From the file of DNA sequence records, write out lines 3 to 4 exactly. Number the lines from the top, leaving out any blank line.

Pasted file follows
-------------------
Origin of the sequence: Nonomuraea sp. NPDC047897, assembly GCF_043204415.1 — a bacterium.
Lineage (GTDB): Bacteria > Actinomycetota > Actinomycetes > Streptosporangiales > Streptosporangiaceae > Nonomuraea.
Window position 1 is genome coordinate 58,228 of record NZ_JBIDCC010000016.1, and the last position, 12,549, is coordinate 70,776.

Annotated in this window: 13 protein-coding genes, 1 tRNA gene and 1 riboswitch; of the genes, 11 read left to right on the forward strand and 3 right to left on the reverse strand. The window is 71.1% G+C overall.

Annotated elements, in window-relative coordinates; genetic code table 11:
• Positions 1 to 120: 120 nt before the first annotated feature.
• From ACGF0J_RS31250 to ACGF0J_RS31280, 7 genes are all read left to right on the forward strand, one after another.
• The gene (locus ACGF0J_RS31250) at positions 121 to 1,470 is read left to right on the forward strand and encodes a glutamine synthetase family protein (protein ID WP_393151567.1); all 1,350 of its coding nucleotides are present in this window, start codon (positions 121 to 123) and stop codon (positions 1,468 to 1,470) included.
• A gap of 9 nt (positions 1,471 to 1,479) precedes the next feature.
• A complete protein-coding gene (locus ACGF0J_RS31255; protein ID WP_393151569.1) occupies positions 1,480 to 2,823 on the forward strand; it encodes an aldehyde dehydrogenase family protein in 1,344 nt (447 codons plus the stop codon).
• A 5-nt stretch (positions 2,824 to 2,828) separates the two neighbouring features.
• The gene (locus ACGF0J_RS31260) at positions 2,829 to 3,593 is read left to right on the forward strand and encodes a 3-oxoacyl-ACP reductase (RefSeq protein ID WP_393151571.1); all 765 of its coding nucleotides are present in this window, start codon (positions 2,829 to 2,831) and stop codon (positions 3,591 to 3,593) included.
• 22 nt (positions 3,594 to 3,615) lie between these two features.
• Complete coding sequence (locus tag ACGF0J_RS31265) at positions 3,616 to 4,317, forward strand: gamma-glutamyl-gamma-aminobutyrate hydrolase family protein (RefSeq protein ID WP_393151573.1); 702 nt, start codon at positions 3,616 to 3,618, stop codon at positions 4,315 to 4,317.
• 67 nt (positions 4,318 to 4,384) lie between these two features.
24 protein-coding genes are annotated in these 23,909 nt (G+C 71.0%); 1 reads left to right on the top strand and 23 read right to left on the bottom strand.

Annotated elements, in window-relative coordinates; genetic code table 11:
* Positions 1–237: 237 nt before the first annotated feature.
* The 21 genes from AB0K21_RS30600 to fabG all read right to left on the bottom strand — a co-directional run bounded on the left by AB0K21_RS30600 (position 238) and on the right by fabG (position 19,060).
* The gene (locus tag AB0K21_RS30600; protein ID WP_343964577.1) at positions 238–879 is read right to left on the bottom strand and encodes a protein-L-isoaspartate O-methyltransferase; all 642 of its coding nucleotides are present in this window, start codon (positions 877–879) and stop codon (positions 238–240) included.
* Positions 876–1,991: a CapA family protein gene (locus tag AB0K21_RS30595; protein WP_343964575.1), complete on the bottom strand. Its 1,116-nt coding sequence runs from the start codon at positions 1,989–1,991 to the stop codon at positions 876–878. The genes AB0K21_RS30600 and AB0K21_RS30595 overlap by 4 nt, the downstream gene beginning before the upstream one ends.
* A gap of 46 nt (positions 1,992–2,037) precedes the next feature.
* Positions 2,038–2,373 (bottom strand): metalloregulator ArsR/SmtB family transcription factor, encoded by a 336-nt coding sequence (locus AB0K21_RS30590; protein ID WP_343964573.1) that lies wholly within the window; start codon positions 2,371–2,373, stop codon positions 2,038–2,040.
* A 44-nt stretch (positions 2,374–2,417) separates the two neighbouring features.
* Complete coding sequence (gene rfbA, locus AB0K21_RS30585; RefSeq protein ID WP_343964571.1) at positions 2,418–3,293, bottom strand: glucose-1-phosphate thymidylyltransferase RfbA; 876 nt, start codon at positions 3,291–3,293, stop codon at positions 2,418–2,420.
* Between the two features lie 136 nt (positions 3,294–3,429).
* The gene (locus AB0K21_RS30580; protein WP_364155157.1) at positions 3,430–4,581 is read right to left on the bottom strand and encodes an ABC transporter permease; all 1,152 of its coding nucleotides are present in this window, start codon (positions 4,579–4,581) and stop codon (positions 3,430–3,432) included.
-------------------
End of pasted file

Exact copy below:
Window position 1 is genome coordinate 58,228 of record NZ_JBIDCC010000016.1, and the last position, 12,549, is coordinate 70,776.

Annotated in this window: 13 protein-coding genes, 1 tRNA gene and 1 riboswitch; of the genes, 11 read left to right on the forward strand and 3 right to left on the reverse strand. The window is 71.1% G+C overall.